Why You & Your Parents Need A Will And How To Make One

Why You & Your Parents Need A Will And How To Make One | The Loaded Pig

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This is a topic that we don’t like to think about, however it’s one that may create problems for loved ones later on. If you have children or if you possess any assets that you want directed to specific people when you pass away, then you need to have a will. Creating a will will give you control over what happens to your children and your possessions rather than leaving it up to the probate process to decide. If your parents don’t have a will, talk to them about it to ensure they understand the purpose of a will and what happens if they don’t have one.

What Is A Will

A will, or more formally a last will and testament, states a person’s final wishes regarding assets and dependents. It is a legal document that describes what should be done with possessions and assets and may assign custody of minor children. It also names an executor of the estate who will be responsible for administering the estate.

Why Do You Need A Will

A will allows you to make decisions about how your possessions and assets are distributed when you pass away. A will is especially important for people who have underage children so they can assign a guardian and allocate funds to support their children. However, many people think that if you don’t have children you don’t need a will. Even if you don’t have children, if you have anything you want someone to receive upon your death, then you need to make a will.

What Happens To Your Assets If You Don’t Have A Will

If someone dies without a valid will, he or she dies intestate, meaning the state becomes the executor of the estate. The state then decides how to distribute any assets without consideration of the circumstances. Moreover, any blood relative can claim a stake in the estate. The procedure through which assets are legally passed is called probate and this occurs whether you have a will or not. During this process, a judge will give legal permission for assets to be passed on and this can be a lengthy and complicated process without a will.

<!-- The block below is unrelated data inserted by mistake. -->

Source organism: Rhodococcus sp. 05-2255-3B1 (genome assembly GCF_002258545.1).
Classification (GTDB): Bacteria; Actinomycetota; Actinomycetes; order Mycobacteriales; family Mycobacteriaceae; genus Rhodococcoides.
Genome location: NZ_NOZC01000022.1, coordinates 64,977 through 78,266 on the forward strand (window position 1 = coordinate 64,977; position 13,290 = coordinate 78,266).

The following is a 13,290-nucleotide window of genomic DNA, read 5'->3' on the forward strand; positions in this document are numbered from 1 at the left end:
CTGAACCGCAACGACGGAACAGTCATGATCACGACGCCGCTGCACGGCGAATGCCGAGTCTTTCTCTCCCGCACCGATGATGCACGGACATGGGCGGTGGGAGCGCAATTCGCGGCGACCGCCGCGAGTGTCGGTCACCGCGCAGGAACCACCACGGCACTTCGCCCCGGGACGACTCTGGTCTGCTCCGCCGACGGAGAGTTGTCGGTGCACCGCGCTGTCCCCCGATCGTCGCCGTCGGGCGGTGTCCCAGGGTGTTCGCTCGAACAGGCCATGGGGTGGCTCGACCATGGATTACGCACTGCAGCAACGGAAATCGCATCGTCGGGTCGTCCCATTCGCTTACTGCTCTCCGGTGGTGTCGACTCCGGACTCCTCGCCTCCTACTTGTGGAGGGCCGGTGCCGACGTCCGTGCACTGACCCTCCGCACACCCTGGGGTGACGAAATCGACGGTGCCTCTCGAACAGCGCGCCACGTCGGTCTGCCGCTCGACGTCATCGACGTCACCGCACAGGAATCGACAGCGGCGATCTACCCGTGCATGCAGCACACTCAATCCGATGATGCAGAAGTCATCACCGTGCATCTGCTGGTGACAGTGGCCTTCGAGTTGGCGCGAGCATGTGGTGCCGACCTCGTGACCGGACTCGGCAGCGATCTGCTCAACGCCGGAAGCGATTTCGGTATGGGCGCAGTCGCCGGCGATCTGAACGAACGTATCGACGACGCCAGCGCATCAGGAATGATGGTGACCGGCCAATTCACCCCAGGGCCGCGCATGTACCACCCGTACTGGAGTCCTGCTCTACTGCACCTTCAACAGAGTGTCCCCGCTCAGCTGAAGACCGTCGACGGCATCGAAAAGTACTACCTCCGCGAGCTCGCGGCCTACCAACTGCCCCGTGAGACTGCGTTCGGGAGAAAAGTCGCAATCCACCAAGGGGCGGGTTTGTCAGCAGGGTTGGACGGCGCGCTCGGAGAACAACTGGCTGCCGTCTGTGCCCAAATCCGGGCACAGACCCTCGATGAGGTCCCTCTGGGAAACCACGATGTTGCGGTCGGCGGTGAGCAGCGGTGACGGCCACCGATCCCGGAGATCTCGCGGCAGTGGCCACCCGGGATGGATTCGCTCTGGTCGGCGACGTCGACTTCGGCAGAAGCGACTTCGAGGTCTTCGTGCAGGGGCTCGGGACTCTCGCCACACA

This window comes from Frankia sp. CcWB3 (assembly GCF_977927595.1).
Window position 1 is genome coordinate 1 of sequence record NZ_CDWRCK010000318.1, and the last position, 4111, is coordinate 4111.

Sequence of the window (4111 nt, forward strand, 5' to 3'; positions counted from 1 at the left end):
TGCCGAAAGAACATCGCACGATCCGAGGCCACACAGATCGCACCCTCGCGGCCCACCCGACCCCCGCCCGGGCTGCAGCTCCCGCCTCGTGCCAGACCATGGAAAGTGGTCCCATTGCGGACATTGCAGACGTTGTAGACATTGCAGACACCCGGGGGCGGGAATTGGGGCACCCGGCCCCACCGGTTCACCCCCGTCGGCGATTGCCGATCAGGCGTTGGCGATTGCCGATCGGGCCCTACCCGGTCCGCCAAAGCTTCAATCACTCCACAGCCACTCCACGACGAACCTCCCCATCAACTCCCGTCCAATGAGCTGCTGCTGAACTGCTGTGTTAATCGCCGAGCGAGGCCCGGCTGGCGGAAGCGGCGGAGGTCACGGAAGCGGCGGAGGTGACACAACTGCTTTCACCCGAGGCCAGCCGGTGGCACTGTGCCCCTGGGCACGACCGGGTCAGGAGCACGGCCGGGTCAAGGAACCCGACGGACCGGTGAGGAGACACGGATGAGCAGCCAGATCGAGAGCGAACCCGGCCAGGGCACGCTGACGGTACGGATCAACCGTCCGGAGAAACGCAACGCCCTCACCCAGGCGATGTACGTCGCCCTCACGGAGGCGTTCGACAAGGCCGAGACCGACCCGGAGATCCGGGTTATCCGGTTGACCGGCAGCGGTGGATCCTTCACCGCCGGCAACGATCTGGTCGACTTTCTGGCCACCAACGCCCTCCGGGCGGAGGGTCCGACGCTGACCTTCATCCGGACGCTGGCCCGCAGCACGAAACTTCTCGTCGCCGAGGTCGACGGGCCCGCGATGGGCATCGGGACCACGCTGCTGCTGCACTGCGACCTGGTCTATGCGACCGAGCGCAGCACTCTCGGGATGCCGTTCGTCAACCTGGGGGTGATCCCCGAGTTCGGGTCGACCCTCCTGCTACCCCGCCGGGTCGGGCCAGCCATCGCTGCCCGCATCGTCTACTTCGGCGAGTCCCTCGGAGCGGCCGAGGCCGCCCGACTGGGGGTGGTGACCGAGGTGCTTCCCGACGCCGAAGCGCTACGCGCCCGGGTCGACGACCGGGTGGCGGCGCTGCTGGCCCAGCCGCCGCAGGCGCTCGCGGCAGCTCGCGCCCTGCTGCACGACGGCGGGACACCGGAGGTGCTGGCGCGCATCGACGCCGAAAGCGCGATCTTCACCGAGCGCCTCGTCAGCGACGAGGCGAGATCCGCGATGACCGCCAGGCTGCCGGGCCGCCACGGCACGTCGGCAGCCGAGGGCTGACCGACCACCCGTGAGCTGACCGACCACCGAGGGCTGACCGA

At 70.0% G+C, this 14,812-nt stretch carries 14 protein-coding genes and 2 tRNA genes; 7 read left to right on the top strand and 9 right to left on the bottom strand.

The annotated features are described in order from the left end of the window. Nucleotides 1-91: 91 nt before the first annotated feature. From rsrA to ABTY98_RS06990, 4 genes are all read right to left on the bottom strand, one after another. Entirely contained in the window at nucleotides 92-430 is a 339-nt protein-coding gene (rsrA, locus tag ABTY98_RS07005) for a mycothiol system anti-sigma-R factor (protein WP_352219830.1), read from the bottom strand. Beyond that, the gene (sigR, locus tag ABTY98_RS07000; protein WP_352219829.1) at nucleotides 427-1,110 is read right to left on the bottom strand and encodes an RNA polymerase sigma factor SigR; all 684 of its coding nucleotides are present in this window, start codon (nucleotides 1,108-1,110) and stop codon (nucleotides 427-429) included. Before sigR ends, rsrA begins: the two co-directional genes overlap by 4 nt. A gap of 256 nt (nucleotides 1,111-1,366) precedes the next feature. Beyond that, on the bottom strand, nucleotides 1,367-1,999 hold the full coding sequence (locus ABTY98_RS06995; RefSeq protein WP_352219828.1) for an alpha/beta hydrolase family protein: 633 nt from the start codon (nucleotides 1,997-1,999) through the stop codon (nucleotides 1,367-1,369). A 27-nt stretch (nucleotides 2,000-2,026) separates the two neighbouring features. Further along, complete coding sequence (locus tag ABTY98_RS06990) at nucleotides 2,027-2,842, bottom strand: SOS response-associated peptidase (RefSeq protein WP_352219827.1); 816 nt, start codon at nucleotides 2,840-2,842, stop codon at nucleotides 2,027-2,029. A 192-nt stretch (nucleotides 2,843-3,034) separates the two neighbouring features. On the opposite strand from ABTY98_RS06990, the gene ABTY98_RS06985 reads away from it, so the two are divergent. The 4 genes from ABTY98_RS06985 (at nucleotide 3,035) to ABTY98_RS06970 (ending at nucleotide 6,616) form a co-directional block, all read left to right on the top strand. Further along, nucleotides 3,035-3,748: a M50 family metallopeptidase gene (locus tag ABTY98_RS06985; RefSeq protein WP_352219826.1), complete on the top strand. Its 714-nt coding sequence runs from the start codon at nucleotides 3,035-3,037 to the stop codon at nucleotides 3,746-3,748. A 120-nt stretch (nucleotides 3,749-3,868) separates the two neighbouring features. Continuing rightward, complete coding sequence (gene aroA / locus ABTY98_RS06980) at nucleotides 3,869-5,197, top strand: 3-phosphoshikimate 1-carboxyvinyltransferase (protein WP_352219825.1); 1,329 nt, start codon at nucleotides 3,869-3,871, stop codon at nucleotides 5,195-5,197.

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How Can You Make A Will

A will must meet certain legal requirements by the state for it to be valid so it is recommended that you make a will with the assistance of a legal professional. Consider the following questions to help you make your will:

  • If you have underage children, who do you want as their legal guardian?
  • Who do you want to be your executor of estate? This person will ensure all of your wishes are executed and your finances are managed.
  • What assets do you possess? This includes property, bank accounts, retirement accounts, investments, life insurance, and any possessions or family heirlooms that you want to direct to someone.
  • What beneficiaries do you want to inherit your estate? This includes loved ones or organizations.
  • What debts do you have? This includes any loans and credit cards.
  • What documents do you need to gather? This includes any existing wills, marriage and divorce records, prenuptial agreements and deeds.

You can go to an attorney or make your will with an online legal service once you are ready. One option is LegalZoom, a company that provides easy to use, online, self-guided legal services. For only $89 you can have peace of mind knowing that you are in control of your estate plan.

Your last will and testament will be specific to your state, personalized by you and backed by experienced attorneys. Your information is secure and backed by Legal Zoom’s $50,000 Peace of Mind Guarantee.

Don’t put it off just because it’s a sensitive topic. Take control of your finances even after you aren’t here. Help your parents or a loved one get peace of mind by making a will.

Financial freedom begins with good habits.

Rebecca & Tiago, theloadedpig.com

Rebecca co-founded The Loaded Pig with the goal of helping people achieve their financial goals. Her passion for financial freedom has landed her on US News & World Report, CreditCards.com, Cheapism, and many other sites. Rebecca earned her Master of Business Administration from the University of Florida and her Bachelor of Arts from the University of Miami. She is currently a professor in the business department at Broward College.